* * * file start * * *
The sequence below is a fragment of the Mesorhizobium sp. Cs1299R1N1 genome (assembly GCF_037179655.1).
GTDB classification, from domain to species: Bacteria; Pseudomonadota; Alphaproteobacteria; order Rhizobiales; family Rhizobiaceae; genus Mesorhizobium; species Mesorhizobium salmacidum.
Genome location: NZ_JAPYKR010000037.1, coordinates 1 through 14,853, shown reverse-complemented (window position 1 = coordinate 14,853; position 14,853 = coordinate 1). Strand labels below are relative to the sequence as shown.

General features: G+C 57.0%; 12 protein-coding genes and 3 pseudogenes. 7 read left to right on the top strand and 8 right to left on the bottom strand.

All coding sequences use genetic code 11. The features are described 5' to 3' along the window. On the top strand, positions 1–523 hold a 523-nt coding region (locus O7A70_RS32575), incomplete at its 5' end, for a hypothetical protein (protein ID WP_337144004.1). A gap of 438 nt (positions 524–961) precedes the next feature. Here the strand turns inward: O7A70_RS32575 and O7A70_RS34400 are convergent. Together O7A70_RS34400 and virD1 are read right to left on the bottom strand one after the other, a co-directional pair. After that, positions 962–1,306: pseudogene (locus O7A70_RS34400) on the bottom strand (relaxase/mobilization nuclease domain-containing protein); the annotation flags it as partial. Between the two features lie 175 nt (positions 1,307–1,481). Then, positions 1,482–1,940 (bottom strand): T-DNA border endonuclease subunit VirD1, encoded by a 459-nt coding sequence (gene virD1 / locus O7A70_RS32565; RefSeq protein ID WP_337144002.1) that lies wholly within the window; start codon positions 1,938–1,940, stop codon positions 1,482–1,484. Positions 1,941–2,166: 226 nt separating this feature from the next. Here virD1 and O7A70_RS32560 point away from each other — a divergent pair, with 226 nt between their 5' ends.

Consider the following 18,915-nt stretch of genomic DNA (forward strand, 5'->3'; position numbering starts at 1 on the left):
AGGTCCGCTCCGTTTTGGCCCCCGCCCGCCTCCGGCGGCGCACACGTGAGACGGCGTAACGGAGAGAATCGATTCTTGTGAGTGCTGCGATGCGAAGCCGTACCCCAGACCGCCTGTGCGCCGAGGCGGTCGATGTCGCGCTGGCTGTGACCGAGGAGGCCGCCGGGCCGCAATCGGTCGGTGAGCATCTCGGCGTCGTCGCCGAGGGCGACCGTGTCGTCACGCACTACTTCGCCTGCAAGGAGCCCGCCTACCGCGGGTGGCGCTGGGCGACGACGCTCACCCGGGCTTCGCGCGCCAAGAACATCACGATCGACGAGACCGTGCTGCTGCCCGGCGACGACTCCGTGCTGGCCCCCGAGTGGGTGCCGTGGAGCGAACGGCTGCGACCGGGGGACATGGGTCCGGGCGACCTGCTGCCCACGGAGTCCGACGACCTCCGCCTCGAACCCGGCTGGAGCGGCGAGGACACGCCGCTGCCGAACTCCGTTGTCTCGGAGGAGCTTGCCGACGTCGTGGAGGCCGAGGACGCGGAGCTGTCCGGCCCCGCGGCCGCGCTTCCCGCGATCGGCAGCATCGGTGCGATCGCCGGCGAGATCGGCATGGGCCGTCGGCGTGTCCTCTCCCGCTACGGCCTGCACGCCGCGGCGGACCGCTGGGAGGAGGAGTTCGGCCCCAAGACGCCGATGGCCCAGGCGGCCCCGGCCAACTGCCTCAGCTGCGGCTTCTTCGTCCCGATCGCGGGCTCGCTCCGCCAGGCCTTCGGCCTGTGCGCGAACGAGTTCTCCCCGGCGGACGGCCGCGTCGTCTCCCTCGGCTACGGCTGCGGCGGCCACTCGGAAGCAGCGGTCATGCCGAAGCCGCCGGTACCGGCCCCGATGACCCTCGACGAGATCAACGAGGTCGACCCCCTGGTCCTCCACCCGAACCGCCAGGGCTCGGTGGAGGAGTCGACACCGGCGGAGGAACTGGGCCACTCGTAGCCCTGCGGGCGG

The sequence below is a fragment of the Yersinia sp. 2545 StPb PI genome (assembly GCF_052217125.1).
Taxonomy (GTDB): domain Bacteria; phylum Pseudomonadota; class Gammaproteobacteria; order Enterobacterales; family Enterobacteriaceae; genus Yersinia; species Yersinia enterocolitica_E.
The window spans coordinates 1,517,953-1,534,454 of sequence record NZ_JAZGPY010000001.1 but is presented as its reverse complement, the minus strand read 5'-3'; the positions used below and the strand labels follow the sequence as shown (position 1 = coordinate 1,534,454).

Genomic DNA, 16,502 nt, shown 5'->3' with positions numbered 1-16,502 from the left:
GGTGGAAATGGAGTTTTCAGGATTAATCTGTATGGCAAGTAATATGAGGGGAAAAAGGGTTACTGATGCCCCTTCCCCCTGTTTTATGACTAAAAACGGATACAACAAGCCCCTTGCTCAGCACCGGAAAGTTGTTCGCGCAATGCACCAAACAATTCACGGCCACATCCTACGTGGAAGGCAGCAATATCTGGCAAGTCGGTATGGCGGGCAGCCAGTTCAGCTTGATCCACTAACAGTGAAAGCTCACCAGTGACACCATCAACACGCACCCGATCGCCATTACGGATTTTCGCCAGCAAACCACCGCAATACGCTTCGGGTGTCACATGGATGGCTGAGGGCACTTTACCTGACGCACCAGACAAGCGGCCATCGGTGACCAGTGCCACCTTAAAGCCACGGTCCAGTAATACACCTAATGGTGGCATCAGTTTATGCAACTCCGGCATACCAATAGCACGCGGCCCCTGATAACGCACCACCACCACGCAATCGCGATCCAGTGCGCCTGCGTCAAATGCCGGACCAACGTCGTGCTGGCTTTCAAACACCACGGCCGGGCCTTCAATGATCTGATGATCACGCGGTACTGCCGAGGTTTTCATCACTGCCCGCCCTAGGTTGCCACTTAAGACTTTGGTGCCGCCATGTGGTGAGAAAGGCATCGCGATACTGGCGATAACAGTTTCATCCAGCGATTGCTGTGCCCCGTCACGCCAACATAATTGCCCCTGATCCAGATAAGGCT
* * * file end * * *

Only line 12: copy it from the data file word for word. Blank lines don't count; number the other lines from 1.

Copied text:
GGTGGAAATGGAGTTTTCAGGATTAATCTGTATGGCAAGTAATATGAGGGGAAAAAGGGTTACTGATGCCCCTTCCCCCTGTTTTATGACTAAAAACGGATACAACAAGCCCCTTGCTCAGCACCGGAAAGTTGTTCGCGCAATGCACCAAACAATTCACGGCCACATCCTACGTGGAAGGCAGCAATATCTGGCAAGTCGGTATGGCGGGCAGCCAGTTCAGCTTGATCCACTAACAGTGAAAGCTCACCAGTGACACCATCAACACGCACCCGATCGCCATTACGGATTTTCGCCAGCAAACCACCGCAATACGCTTCGGGTGTCACATGGATGGCTGAGGGCACTTTACCTGACGCACCAGACAAGCGGCCATCGGTGACCAGTGCCACCTTAAAGCCACGGTCCAGTAATACACCTAATGGTGGCATCAGTTTATGCAACTCCGGCATACCAATAGCACGCGGCCCCTGATAACGCACCACCACCACGCAATCGCGATCCAGTGCGCCTGCGTCAAATGCCGGACCAACGTCGTGCTGGCTTTCAAACACCACGGCCGGGCCTTCAATGATCTGATGATCACGCGGTACTGCCGAGGTTTTCATCACTGCCCGCCCTAGGTTGCCACTTAAGACTTTGGTGCCGCCATGTGGTGAGAAAGGCATCGCGATACTGGCGATAACAGTTTCATCCAGCGATTGCTGTGCCCCGTCACGCCAACATAATTGCCCCTGATCCAGATAAGGCT